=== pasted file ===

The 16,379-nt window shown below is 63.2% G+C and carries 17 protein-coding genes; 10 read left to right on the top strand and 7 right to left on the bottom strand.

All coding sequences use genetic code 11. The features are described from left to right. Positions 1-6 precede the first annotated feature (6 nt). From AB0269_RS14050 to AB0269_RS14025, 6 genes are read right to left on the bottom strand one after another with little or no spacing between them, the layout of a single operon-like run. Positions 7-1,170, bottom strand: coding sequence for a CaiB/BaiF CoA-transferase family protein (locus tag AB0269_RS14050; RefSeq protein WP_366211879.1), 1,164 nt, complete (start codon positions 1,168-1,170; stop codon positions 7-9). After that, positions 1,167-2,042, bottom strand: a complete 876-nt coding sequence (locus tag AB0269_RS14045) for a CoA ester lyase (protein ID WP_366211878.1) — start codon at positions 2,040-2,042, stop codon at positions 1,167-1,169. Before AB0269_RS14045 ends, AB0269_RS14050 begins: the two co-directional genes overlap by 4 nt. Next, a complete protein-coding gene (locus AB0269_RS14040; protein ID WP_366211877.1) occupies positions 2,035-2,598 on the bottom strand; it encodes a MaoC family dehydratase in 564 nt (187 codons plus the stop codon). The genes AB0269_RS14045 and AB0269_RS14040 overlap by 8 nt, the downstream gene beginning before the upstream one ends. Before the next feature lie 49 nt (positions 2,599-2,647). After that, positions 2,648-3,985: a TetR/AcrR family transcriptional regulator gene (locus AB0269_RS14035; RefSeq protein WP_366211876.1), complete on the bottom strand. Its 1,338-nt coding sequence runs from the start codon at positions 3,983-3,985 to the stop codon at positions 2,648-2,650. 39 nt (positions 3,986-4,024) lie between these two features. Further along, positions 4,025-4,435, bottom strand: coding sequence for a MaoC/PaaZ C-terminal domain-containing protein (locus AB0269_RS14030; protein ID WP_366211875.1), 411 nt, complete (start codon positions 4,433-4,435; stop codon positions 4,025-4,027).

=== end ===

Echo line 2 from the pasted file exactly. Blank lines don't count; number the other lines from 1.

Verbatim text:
All coding sequences use genetic code 11. The features are described from left to right. Positions 1-6 precede the first annotated feature (6 nt). From AB0269_RS14050 to AB0269_RS14025, 6 genes are read right to left on the bottom strand one after another with little or no spacing between them, the layout of a single operon-like run. Positions 7-1,170, bottom strand: coding sequence for a CaiB/BaiF CoA-transferase family protein (locus tag AB0269_RS14050; RefSeq protein WP_366211879.1), 1,164 nt, complete (start codon positions 1,168-1,170; stop codon positions 7-9). After that, positions 1,167-2,042, bottom strand: a complete 876-nt coding sequence (locus tag AB0269_RS14045) for a CoA ester lyase (protein ID WP_366211878.1) — start codon at positions 2,040-2,042, stop codon at positions 1,167-1,169. Before AB0269_RS14045 ends, AB0269_RS14050 begins: the two co-directional genes overlap by 4 nt. Next, a complete protein-coding gene (locus AB0269_RS14040; protein ID WP_366211877.1) occupies positions 2,035-2,598 on the bottom strand; it encodes a MaoC family dehydratase in 564 nt (187 codons plus the stop codon). The genes AB0269_RS14045 and AB0269_RS14040 overlap by 8 nt, the downstream gene beginning before the upstream one ends. Before the next feature lie 49 nt (positions 2,599-2,647). After that, positions 2,648-3,985: a TetR/AcrR family transcriptional regulator gene (locus AB0269_RS14035; RefSeq protein WP_366211876.1), complete on the bottom strand. Its 1,338-nt coding sequence runs from the start codon at positions 3,983-3,985 to the stop codon at positions 2,648-2,650. 39 nt (positions 3,986-4,024) lie between these two features. Further along, positions 4,025-4,435, bottom strand: coding sequence for a MaoC/PaaZ C-terminal domain-containing protein (locus AB0269_RS14030; protein ID WP_366211875.1), 411 nt, complete (start codon positions 4,433-4,435; stop codon positions 4,025-4,027).